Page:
Movie Review: Into the Dark's MY VALENTINE
Courtesy of Hulu and Blumhouse

There is a constant pressure, especially as we approach February, to be in relationships. To some, being single is akin to a death sentence or a sign that they are not worthy enough. This may lead to some people, and I count myself in this category, to stay in relationships that have either run their course or have turned out to be progressively toxic and unhealthy. It’s this particular dynamic, especially once you throw in a professional working relationship in the toxic relationship dumpster fire mess, that gets explored in the latest Into The Dark installment, MY VALENTINE.

The episode primarily focuses on Valentine (Britt Baron), who has spent the past couple of years creating music while dealing with rabid fans over how she stole her appearance and style from rapidly ascending popstar, TREZZURE (Anna Lore). While performing at a nightclub with her friend and support system, Julie (Anna Akana), Valentine comes face to face with her ex-boyfriend and well-known producer, Royal (Benedict Samuel). As soon as her set is done, Valentine and Julie try to book it out of the club, but Royal has other plans for them. He came to Valentine’s performance for many reasons, but he will make sure he gets those reasons across to Valentine by any means necessary. Anyone who intervenes or says no to Royal will have to pay the price for it, including his beloved asset TREZZURE and his ex-girlfriend, Valentine.

So, I’m not going to lie. This episode was rough for me to watch on a personal level. As a recovering co-dependent person, it was difficult to watch the dynamic between Valentine, Royal, and TREZZURE. However, it is a testament to both director and writer Maggie Levin that she was able to nail down those complex dynamics that take place in an abusive, co-dependent relationship scenario and elevating it to a more extreme horror setting with the help of Royal’s delusional, narcissistic personality and TREZZURE’s vapid popstar persona. The one thing that I will mention writing-wise is that, if anyone is familiar with entertainment music industry news, the inspiration source material for these characters will feel a little close to home. However, I think Levin has made enough changes and has created distinctive enough characters separate from that source inspiration that no one should really freak out about this being a call-out to anything.

Courtesy of Blumhouse and Hulu

Acting-wise, I felt like it was a little bit across the board, but that the over-the-top acting from certain actors had more to do with the character they were portraying than actual skill. For instance, Benedict Samuel’s Royal is quite clearly all about himself and oozes charm in a way that borders on too much. The disingenuous nature of his charm is obvious in a way that clues us in that something is up with him and immediately raises our hackles. We see his true self when Valentine calls him out on his bullshit and he angrily breaks down like a child and yells how mean she is being to him. Such a simple acting decision then helps us connect the dots in seeing how childish and over-the-top he is to cover what is clearly a detriment to his overall personality. My note about the persona also comes into play with Anna Lore’s TREZZURE, who definitely reminds me of the cult-like popstar Poppy. While TREZZURE’s persona feels like it’s up the entire time, you can see little cracks when things start to go awry. It’s when all bets are off that you really see it crack and you can see the subtle work Lore has done in constructing the character. The characters not intimately involved with the industry as well as Britt Baron‘s Valentine, feel more real and grounded, which works to contrast against the superficial package that the entertainment music industry sometimes thrusts onto performers.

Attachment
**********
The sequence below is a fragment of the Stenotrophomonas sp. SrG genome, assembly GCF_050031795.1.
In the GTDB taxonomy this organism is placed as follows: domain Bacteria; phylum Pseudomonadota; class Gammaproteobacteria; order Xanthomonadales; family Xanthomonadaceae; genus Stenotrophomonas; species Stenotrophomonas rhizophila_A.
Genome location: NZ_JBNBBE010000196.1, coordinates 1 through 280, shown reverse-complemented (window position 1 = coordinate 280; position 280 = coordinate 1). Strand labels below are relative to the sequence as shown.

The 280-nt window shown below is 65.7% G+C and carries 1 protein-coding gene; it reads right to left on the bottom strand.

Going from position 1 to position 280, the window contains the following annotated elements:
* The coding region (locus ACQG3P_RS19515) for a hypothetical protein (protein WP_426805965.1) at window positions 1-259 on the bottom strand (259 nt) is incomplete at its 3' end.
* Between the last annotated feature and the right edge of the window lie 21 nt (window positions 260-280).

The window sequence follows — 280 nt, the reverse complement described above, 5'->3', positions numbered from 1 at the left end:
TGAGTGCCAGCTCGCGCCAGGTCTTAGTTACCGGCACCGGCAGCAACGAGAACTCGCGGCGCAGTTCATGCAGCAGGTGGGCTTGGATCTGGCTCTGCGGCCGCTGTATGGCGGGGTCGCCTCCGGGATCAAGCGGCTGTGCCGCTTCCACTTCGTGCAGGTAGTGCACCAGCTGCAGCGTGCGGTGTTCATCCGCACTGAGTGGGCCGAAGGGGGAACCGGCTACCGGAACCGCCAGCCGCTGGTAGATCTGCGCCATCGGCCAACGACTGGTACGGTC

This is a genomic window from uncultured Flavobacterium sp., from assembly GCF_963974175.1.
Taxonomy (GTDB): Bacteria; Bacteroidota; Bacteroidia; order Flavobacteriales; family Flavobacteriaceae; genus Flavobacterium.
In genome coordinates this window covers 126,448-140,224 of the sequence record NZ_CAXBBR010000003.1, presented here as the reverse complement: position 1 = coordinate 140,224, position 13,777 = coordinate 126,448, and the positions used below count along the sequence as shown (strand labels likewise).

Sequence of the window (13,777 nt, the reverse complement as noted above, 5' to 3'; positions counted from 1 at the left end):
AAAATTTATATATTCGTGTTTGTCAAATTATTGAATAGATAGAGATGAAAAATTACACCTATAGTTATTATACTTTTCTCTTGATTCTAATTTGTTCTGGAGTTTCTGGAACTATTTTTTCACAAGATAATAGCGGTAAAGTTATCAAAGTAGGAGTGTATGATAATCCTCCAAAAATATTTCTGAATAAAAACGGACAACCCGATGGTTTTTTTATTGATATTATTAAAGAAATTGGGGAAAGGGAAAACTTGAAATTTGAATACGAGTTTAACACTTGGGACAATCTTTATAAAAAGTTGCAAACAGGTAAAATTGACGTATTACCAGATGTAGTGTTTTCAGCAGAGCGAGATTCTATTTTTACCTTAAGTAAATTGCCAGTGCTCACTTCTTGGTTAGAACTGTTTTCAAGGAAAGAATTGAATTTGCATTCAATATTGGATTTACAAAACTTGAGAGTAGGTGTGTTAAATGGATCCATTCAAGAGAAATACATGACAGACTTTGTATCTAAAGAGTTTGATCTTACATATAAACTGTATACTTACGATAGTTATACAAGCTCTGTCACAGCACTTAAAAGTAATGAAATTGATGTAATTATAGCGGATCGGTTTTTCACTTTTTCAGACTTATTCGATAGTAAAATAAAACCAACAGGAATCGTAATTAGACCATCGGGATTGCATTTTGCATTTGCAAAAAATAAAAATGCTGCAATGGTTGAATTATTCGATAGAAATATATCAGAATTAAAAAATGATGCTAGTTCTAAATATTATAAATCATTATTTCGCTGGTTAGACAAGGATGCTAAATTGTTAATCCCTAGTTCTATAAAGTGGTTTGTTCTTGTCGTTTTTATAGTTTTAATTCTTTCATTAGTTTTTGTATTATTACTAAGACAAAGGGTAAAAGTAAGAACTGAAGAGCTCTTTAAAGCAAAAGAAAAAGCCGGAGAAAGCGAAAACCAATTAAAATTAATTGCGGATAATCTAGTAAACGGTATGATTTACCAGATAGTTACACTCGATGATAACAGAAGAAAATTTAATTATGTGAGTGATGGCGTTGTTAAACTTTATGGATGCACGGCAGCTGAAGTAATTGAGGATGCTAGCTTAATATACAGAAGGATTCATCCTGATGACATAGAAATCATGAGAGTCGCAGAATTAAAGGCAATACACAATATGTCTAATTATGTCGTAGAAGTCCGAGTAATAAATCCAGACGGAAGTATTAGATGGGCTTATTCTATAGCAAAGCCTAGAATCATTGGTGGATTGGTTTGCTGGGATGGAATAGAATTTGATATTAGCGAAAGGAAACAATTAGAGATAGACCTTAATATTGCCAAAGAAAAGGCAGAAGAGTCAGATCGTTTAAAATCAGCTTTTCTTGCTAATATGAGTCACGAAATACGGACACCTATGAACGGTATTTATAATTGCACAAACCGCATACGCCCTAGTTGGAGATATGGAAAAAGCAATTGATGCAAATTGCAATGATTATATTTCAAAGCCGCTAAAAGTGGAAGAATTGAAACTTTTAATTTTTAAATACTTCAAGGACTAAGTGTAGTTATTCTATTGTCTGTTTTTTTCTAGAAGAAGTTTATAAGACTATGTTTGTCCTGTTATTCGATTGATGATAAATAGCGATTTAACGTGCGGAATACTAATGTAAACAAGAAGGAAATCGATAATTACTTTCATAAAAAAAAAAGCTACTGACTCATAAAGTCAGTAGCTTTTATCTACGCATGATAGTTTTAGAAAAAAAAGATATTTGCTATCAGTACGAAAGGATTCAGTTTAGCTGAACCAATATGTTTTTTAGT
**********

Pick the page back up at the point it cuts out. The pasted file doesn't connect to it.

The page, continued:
Keeping the setting within the nightclub helps do a couple of things to help out the overall film. It keeps things intimate enough between the gang of characters to give the illusion that they are alone, which then helps draw the viewer into their group dynamic. However, given the natural space of the nightclub building, it’s just big enough to provide ample windows of opportunity for surprises to occur. These surprise moments featured throughout the course of this episodic film help propel the plot forward while also reminding the audience that, despite Royal’s best attempts to keep people away by flaunting his reputation and money, he’s not as in control or powerful as he thinks it is.

Overall, I liked MY VALENTINE. The acting at times could be a little over-the-top, which made certain more terrifying moments more comical than not, I didn’t think it was enough to detract away from the final product. And, with such a short running time and the fast-paced nature of the plot, there’s more to love than pick apart. MY VALENTINE shines a horror-filled, almost absurdist light on codependent relationships, both emotional and physical abuse, and the mental and literal loss of identity that can happen in both relationships and the entertainment industry in the latest installment of Blumhouse’s and Hulu’s anthology series, “Into The Dark“.

MY VALENTINE will be available on Hulu this Friday, February 7, 2020. Just in time for that special, romantic holiday coming up.

Sarah Musnicky
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